Friday, 22 April 2011
Gladys Mitchell, one of the most prolific female detective novelists, is one of those writers whose work divides critical opinion. Philip Larkin was a huge fan, for instance, but Julian Symons did not have too much time for her. I read one or two of her books a long time ago and was not particularly impressed, but recently I decided it was time to give her another go. And my choice for today's Forgotten Book is a rather enjoyable story dating back to 1929, The Mystery of a Butcher's Shop.
This book marked the second appearance of Mitchell's remarkable detective, Mrs Bradley. She is living in a quintessentially English village, which happens also to be home to a rather unpleasant blackmailer who goes missing in mysterious circumstances. Suffice to say that you don't need me to tell you what is eventually found in the eponymous butcher's shop…
It is a mark of Mitchell's unique style that she is able to combine decapitation and dismemberment with plentiful humour. Some of the jokes do not stand the test of time, and the dialogue of the working-class characters is almost unreadable. Yet the book does have, despite various flaws, an enduring charm which explains why Vintage have reprinted half a dozen titles in the Mrs Bradley series. Mitchell offers multiple potential solutions to her mystery, with a flair worthy of Anthony Berkeley, and we are supplied with extracts from Mrs Bradley's notebook, as well as two plans and a timetable. Finally, there is a pleasing twist which sees Mrs Bradley taking a rather idiosyncratic approach to the notion of justice.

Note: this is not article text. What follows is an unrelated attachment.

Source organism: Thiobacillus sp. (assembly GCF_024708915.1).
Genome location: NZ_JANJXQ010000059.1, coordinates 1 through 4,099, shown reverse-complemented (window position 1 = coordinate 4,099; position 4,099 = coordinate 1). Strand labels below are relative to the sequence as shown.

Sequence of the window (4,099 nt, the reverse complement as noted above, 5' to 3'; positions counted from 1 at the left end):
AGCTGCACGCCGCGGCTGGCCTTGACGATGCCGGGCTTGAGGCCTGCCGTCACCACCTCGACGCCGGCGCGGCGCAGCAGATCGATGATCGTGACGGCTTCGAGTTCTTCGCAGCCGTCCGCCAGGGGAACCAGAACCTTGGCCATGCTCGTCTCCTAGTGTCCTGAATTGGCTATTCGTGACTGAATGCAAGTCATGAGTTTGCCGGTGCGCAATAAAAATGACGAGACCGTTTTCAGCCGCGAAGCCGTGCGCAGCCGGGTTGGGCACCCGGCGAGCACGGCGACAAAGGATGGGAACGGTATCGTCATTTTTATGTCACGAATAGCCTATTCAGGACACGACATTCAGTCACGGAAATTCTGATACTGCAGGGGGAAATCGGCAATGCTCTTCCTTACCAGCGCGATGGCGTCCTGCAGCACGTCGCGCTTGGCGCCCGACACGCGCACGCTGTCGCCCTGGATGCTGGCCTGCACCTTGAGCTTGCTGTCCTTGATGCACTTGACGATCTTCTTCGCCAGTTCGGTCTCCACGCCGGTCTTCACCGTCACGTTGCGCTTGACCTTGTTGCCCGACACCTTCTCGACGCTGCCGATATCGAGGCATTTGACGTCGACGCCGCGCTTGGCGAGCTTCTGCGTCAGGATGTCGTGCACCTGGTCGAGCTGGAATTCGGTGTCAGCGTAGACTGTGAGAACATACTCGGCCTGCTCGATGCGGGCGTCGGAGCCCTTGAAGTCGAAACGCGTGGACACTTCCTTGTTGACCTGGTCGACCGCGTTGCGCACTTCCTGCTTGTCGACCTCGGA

One further thing struck me about this book. Not far from the village is to be found "The Stone of Sacrifice" – and in my Lake District Mysteries, there is a Sacrifice Stone close to where Daniel Kind has his cottage. Truly, there is nothing new under the sun!
Thursday, 21 April 2011
Quite some time ago I invested in the complete set of DVDs featuring Peter Davison as the legendary sleuth created by Margery Allingham, Albert Campion. I have to admit that I have only just opened the box, but this is not due to any particular lack of enthusiasm. I'm afraid that I have three other box sets still awaiting attention – too many shows, too little time!
I started by watching Police at the Funeral, simply because I had heard good things about the book on which the episode was based. What I did not know was that the plot bears a passing resemblance in some respects to a rather good Sherlock Holmes short story. But Allingham handled the material in her own distinctive style, and to good effect.